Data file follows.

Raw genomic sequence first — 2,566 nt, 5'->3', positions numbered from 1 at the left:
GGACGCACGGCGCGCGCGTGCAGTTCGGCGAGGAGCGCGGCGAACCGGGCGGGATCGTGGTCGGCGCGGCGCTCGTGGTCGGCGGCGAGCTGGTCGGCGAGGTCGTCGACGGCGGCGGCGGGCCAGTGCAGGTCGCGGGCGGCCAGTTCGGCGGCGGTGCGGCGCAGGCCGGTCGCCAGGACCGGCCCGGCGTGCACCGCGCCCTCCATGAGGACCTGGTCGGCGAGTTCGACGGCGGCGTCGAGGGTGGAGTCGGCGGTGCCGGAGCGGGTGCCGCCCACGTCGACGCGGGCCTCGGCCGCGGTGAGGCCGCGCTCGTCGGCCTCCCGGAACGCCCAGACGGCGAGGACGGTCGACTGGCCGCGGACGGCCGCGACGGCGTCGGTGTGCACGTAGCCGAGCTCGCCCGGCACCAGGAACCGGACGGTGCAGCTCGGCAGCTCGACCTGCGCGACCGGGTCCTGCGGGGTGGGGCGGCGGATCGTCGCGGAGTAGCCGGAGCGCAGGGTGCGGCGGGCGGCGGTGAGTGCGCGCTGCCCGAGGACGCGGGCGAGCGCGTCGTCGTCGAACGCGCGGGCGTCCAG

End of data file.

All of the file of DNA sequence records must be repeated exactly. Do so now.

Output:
Raw genomic sequence first — 2,566 nt, 5'->3', positions numbered from 1 at the left:
GGACGCACGGCGCGCGCGTGCAGTTCGGCGAGGAGCGCGGCGAACCGGGCGGGATCGTGGTCGGCGCGGCGCTCGTGGTCGGCGGCGAGCTGGTCGGCGAGGTCGTCGACGGCGGCGGCGGGCCAGTGCAGGTCGCGGGCGGCCAGTTCGGCGGCGGTGCGGCGCAGGCCGGTCGCCAGGACCGGCCCGGCGTGCACCGCGCCCTCCATGAGGACCTGGTCGGCGAGTTCGACGGCGGCGTCGAGGGTGGAGTCGGCGGTGCCGGAGCGGGTGCCGCCCACGTCGACGCGGGCCTCGGCCGCGGTGAGGCCGCGCTCGTCGGCCTCCCGGAACGCCCAGACGGCGAGGACGGTCGACTGGCCGCGGACGGCCGCGACGGCGTCGGTGTGCACGTAGCCGAGCTCGCCCGGCACCAGGAACCGGACGGTGCAGCTCGGCAGCTCGACCTGCGCGACCGGGTCCTGCGGGGTGGGGCGGCGGATCGTCGCGGAGTAGCCGGAGCGCAGGGTGCGGCGGGCGGCGGTGAGTGCGCGCTGCCCGAGGACGCGGGCGAGCGCGTCGTCGTCGAACGCGCGGGCGTCCAG